Report: Russia Killed More Civilians than Islamic State, Syrian Forces in January

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The Syrian Network for Human Rights (SNHR) has released a report concluding that Russian airstrikes have killed more Syrian civilians than the Syrian forces or the Islamic State (ISIS/ISIL) in January.

The watchdog group found the Russian forces killed 679 civilians in the month, “including 94 children and 73 women.”

The chart shows how many civilians Russia killed in each city.

The chart shows how many civilians Russia killed in each city.

SNHR collects information from civilians on the ground. They insist their members document all victims with their “full name, place, and date of death.” But the group admits they cannot “reach and document every incident, especially in cases of massacres and siege where government forces besiege a town or a village and cut off communications.”

“It is very much likely that the actual death toll us [sic] larger than what we were able to document mainly because government forces don’t allow any rights organization [sic] to operate in its territories,” wrote SNHR.

Radical Islamic groups slaughtered 101 civilians.

The Islamic State “killed 98 civilians, including a child and 21 women.” The al-Nusra Front, a group linked to al-Qaeda, killed three people.

SNHR also found that unidentified groups killed 41 civilians and opposition forces killed 42. Kurdish forces killed three people, including one allegedly under torture.

“SNHR affirms that government forces, its militias (Shabiha) and the Russian forces have violated the principles of the human rights international laws which protect the right to life,” the group concluded. “All the evidences and eyewitnesses’ testimonies prove that more than 90% of the wide and individual attacks targeted civilians and civil points. This contradicts with the Syrian government forces’ claims that it is fighting ‘Al-Qaeda and terrorists.'”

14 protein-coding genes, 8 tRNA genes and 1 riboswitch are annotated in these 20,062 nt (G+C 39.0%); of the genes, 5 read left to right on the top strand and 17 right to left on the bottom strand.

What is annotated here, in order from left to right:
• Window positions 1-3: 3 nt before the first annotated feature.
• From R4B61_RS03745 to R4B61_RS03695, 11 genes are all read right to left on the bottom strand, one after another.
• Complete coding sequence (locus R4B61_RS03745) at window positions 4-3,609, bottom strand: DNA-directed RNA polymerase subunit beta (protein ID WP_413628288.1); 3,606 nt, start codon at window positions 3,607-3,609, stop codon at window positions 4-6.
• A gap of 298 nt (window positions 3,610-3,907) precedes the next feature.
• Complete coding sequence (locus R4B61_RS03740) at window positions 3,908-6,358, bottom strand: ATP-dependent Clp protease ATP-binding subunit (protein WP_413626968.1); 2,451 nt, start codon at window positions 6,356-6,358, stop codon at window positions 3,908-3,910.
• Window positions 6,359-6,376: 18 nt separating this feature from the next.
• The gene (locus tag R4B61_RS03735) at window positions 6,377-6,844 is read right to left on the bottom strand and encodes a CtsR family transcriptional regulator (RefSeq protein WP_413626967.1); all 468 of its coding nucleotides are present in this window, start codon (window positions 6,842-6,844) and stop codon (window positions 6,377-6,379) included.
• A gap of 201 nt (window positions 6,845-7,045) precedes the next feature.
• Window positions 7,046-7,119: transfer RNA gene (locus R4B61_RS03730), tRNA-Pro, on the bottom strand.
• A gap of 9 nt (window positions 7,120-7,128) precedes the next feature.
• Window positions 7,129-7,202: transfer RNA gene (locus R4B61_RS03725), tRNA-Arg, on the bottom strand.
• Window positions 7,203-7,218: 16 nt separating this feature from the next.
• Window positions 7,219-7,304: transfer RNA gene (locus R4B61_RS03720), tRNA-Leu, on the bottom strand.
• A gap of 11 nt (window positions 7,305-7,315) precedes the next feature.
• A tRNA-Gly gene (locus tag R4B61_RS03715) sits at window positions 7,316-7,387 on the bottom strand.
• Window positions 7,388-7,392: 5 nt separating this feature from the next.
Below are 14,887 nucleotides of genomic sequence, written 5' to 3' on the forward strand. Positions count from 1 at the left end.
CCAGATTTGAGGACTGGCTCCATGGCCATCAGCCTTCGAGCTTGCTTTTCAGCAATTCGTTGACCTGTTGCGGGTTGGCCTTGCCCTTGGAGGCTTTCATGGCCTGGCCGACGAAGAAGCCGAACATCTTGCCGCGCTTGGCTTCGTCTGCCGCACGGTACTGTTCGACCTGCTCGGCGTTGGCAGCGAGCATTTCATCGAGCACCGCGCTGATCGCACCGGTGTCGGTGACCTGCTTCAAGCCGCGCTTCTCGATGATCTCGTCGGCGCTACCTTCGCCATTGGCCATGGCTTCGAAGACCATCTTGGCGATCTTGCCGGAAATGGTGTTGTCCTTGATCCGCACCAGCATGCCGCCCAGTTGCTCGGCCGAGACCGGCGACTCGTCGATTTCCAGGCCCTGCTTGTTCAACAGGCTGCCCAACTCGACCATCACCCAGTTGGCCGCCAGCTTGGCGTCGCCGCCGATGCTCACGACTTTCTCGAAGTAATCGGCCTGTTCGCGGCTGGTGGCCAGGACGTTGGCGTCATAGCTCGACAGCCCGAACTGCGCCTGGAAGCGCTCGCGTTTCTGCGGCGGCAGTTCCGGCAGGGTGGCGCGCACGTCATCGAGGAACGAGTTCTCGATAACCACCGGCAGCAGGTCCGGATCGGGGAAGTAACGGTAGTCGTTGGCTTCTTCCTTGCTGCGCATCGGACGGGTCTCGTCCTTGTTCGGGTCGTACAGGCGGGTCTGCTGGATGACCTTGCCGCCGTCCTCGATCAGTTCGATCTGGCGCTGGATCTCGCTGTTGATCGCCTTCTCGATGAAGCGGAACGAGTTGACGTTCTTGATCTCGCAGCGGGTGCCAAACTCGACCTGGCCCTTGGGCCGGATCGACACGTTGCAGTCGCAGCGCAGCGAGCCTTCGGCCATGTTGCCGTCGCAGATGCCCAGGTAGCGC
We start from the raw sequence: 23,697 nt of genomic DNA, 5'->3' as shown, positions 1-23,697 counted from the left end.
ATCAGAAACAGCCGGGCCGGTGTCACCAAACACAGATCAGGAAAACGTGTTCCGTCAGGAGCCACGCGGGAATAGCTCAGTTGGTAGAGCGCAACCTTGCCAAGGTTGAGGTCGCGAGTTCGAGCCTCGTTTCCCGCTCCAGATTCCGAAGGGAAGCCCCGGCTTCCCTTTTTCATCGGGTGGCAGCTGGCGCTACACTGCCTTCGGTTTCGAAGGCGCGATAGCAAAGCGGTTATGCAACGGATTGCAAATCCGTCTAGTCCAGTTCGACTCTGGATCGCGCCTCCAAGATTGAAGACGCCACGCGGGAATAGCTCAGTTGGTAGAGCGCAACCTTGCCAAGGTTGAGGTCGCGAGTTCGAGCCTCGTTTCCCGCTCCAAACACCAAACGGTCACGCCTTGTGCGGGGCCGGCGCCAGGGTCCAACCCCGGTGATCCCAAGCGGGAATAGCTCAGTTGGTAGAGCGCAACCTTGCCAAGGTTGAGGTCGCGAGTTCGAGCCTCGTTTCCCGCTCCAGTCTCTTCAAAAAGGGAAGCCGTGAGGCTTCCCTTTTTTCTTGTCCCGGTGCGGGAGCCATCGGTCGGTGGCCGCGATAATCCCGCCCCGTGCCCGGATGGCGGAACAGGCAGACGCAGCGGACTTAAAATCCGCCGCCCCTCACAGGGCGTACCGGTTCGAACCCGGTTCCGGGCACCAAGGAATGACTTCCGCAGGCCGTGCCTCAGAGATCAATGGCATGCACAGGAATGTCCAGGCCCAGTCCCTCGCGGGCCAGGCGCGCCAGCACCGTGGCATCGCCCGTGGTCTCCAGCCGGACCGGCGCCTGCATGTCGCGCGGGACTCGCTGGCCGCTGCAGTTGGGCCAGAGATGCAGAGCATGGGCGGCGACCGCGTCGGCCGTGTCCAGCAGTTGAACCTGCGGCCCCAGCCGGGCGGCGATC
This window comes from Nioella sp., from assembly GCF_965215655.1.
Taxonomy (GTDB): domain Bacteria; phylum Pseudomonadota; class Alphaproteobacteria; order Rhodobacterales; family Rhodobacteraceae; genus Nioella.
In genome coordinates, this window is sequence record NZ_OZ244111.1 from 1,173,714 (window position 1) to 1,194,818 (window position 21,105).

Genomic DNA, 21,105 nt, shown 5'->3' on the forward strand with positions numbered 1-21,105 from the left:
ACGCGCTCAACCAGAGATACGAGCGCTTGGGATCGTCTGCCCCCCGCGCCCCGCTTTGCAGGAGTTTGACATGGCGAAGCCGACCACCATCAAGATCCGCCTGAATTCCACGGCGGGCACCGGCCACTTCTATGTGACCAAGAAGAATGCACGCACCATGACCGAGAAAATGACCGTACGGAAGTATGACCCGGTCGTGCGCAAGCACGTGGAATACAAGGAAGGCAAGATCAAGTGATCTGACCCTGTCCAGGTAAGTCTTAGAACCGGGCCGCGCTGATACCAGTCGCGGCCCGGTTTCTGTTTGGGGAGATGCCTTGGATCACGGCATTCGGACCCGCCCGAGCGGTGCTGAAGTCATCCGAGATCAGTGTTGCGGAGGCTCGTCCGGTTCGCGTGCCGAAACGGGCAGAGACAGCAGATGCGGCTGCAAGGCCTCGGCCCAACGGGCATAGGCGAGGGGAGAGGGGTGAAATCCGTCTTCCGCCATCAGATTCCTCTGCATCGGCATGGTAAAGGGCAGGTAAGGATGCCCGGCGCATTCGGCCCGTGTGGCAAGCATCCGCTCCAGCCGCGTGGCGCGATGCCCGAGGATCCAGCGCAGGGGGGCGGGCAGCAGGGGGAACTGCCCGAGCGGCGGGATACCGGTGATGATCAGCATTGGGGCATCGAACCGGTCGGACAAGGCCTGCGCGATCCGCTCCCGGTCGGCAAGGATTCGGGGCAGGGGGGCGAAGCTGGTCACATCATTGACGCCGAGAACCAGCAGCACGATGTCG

They added: “SNHR implies that those killing actions amount to crimes against humanity which are committed as part of a widespread and systemic attack directed against civilians.”

Russia began airstrikes in Syria on September 30. The defense ministry insisted the forces target places occupied by the Islamic State, but the attacks allegedly hit areas held by groups opposing Syrian President Bashar al-Assad.

Last week, United States Secretary of State John Kerry met with Russian Foreign Minister Sergei Lavrov and others in Munich to discuss an immediate ceasefire. Lavrov tried to push the agreement to March 1, but Kerry demanded the ceasefire begin now. The agreement does “not apply to Islamic State and other militant groups fighting in Syria.”

However, Syrian officials have slammed Russia for continued bombings despite the ceasefire agreement.

“We have gotten used to conferences and words put into hope, but what we need is action — and the action that I see is that Russia is killing Syrian civilians,” exclaimed former Syrian Prime Minister Riad Hijab.

On Monday, missiles hit five hospitals and two schools, killing over 50 civilians. Doctors Without Borders ran one of the hospitals. The United States and aid groups pointed the finger at Russia.

Russian officials quickly denied involvement.

“We are strongly against such claims, the more so, since each time those who come up with such charges prove unable to somehow confirm their groundless accusations,” retorted Dmitry Peskov, Russian President Vladimir Putin’s spokesman.

Peskov claimed sources told Riyadh Haddad, Syrian ambassador to Russia, that the United States destroyed the hospitals and schools.

“Monday was the worst day for attacks on health care facilities for more than six months,” lamented Carolyn Miles, president of Save the Children U.S. “New information gathered by Save the Children and other organizations suggests that in total, seven facilities were bombed in airstrikes, more than was first reported. The attacks happened across Syria — in Aleppo, Idlib and Dara’a provinces.”


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